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Ann Hill Duin Awarded ICW Grant

"Exploring the Future of Embodied Technologies"
June 21, 2017

Congratulation to Ann Hill Duin on her ICW mini grant award for "Exploring the Future of Embodied Technologies."  Duin is joined on the grant by Diane Willow, Lucy Dunne, Brad Holschuh, Aaron Doering, Maki Isaka, and Julianna Abel. 

The ICW program is intended to spur new collaborations among scholars in CLA and beyond. Mini grants offer up to $10,000 to one-year interdisciplinary projects that bring together faculty, staff, postdoctoral researchers, and graduate students from a variety of fields to intensively study topics that span across disciplines.

ICWs are funded by the Joan Aldous Innovation Fund, in support of the College's Roadmap goal to generate new levels of innovative research through focused investment strategies.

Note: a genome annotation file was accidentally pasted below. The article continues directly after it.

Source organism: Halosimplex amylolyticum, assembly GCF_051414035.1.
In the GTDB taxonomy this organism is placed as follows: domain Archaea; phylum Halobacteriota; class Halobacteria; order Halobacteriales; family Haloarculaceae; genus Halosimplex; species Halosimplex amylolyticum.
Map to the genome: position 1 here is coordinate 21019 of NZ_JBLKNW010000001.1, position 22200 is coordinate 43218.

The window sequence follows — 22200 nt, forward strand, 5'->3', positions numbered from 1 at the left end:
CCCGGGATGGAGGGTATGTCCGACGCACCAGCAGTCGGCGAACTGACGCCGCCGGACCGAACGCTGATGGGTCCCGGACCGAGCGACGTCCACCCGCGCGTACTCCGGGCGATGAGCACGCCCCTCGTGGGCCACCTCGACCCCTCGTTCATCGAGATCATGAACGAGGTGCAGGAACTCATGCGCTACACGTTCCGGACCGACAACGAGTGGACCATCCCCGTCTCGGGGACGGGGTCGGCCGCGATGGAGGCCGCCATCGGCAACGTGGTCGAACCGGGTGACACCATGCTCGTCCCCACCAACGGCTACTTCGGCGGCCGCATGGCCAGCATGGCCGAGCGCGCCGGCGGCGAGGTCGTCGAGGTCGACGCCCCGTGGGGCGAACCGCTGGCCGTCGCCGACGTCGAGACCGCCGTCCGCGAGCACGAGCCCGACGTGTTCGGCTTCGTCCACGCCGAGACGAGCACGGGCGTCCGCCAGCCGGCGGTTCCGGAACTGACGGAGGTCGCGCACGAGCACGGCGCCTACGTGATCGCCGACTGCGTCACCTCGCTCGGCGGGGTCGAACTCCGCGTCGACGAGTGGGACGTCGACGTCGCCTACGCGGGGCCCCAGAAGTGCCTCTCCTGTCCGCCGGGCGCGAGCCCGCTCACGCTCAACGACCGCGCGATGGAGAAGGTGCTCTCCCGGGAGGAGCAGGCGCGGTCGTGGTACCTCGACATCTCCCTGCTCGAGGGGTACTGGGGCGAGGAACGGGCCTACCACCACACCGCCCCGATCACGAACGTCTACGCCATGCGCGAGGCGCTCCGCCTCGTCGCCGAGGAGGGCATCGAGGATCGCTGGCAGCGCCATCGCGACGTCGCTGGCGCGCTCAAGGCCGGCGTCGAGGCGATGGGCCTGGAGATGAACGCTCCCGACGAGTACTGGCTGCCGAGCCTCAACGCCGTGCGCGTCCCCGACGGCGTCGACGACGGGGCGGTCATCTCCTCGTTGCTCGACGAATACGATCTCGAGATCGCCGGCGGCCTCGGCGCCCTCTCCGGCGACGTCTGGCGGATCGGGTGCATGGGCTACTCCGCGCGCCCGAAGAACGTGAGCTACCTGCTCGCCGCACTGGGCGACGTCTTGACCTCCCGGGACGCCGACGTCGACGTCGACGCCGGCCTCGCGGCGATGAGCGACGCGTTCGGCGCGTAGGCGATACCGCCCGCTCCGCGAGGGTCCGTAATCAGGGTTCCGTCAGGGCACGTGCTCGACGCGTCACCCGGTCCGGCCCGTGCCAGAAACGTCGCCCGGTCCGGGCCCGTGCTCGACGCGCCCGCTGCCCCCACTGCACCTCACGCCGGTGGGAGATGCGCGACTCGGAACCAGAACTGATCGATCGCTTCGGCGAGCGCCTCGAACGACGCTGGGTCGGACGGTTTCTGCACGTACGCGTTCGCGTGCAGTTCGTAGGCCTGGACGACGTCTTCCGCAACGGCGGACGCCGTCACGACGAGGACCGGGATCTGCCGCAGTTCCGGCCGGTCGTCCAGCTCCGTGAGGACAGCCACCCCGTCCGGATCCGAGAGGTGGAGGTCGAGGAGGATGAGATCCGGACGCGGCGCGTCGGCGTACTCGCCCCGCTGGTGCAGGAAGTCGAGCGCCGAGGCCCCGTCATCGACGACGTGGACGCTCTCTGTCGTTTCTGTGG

Abstract: Recent development in computing has moved devices increasingly closer to our bodies; as a result, significant work with wearables and embodied technology is well underway across UMN. Funding of this mini-grant will provide for a foundational step in connecting and leveraging scholarship and artistic practice across CLA, Design, CEHD, and CSE as a means to explore the future of embodied technologies. As interdisciplinary Scholars, and together with graduate and undergraduate student scholars, we will extend existing theory and/or create new frameworks, and through emergent use cases, investigate what it means to technologize ourselves through immersive and embodied devices. Components of the proposed Interdisciplinary Collaborative Workshop will include support for bringing scholars together to experience and collaborate within multiple studio spaces; development of an ICW event to showcase those who are exploring the intersections and juxtapositions of embodied technologies: and support for research groups to complete grant proposals for further funding. In short, the primary goal of this mini-grant is to spur development of this signature interdisciplinary area of study at the University of Minnesota.